CTPATVolkswagen Group of America has revealed that it was removed from the Customs-Trade Partnership Against Terrorism (C-TPAT) and Importer Self-Assessment (ISA) programmes, following the diesel emissions scandal in 2015.

Companies on the C-TPAT list are considered low risk, resulting in expedited processing of their cargo, including fewer customs examinations. The programme is led by the US’s Customs and Border Protection (CBP) organisation.

A company spokesperson said VW was removed back in March 2016 but because of ongoing legal issues, it could not comment further on the matter or say what effects it had on the company’s supply chain.

A previous survey of the C-TPAT programme’s members revealed benefits including decreased disruption to the supply chain and improved customs inspection and cargo release times.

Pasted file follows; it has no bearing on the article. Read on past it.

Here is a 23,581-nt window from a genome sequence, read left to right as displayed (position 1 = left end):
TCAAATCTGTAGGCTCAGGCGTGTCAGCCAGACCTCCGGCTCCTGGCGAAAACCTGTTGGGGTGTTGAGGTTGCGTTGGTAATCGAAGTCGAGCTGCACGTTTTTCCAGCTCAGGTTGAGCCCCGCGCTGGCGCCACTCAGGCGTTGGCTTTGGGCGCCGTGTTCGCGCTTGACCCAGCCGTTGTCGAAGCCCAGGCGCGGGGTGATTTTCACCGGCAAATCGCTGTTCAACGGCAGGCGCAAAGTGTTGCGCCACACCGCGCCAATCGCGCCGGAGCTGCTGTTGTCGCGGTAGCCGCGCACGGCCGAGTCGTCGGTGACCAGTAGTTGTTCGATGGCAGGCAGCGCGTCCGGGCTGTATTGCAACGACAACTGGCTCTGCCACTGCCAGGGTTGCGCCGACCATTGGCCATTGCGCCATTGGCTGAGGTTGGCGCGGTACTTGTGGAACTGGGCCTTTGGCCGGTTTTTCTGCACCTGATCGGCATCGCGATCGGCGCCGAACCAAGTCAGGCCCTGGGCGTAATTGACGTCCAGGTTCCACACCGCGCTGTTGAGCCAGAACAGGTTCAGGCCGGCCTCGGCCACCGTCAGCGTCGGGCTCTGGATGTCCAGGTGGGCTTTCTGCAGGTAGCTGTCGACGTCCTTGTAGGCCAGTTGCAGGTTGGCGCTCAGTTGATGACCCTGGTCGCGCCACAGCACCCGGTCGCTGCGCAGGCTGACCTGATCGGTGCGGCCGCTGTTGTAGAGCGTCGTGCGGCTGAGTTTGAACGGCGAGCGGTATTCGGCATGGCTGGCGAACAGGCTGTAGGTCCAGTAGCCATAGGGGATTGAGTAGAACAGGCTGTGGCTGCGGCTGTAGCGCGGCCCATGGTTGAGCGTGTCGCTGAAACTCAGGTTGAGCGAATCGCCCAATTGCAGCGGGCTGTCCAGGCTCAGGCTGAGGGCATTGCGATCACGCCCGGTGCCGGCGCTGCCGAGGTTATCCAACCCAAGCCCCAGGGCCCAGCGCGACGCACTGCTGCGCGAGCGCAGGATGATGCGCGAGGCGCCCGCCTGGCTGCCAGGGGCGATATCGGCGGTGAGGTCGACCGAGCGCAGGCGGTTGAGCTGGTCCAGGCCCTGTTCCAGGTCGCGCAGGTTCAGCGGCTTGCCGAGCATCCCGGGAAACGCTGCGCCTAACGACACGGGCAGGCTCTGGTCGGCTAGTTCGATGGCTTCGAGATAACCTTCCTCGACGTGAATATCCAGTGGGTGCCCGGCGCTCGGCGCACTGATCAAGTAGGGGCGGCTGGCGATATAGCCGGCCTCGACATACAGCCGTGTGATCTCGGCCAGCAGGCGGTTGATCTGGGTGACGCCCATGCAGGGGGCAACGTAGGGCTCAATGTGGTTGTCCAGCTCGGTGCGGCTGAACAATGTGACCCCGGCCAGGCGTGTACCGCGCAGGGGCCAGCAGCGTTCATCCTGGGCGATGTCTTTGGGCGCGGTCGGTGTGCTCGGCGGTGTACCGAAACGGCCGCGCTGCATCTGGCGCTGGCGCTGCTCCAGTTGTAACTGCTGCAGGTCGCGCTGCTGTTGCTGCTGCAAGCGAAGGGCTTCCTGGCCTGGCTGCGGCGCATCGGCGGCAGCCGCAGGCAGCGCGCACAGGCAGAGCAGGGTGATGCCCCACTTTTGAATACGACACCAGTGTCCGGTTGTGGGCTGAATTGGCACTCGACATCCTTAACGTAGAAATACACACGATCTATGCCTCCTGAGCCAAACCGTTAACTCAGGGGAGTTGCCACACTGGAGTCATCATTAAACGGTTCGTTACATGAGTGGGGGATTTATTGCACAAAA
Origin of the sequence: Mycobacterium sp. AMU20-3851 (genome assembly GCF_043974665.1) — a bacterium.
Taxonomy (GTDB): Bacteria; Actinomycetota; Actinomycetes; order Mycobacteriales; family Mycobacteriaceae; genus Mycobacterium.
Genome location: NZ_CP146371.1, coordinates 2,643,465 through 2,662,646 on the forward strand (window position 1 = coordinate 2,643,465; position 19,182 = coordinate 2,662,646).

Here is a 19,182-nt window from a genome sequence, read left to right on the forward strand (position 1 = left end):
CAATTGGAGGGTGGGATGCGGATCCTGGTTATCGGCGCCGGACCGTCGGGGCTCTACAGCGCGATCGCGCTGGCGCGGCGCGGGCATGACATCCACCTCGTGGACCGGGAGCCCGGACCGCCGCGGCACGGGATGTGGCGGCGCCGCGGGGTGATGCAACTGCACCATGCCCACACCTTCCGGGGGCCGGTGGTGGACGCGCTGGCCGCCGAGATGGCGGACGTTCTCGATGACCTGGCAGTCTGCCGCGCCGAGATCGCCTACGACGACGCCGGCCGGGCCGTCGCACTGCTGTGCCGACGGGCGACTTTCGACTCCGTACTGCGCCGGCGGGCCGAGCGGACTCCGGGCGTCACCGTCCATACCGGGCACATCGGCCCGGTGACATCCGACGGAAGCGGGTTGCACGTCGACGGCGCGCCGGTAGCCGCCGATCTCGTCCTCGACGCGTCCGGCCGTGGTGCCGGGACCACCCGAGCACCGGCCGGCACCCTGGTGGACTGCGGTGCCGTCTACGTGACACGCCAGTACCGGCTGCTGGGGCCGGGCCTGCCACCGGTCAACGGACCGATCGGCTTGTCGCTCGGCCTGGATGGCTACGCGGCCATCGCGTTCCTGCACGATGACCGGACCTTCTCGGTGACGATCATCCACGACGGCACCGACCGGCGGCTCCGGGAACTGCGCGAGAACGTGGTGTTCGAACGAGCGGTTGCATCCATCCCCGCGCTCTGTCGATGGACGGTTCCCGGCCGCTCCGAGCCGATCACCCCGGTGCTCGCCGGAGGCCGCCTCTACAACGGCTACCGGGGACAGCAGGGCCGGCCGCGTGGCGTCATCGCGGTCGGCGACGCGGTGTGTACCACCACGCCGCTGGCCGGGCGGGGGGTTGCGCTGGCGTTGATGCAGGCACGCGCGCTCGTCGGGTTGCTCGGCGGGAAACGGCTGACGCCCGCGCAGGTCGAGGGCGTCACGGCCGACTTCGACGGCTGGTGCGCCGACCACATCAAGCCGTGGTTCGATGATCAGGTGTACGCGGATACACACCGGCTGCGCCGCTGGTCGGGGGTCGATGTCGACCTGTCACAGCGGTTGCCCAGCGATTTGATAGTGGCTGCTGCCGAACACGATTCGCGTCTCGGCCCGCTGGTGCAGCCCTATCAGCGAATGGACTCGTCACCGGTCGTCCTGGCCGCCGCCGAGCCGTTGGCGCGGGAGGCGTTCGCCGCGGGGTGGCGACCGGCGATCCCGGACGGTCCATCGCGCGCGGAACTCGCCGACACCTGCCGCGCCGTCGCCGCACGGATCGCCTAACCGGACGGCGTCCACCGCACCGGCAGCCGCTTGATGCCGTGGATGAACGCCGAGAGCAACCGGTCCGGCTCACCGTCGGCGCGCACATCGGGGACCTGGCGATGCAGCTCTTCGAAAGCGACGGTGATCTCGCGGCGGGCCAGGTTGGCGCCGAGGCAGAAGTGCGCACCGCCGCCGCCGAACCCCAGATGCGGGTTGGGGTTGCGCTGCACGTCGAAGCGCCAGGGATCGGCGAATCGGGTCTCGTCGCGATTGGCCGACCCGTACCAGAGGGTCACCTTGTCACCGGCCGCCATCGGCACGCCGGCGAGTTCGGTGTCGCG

Over 11,000 companies now participate voluntarily in the scheme, which was formed in November 2001 following the 9/11 attacks.

Members of the C-TPAT are also able to participate in the Importer Self-Assessment (ISA) programme, which recognises importers who are willing to assume responsibilities for self-assessment in exchange for less Customs & Border Protection oversight.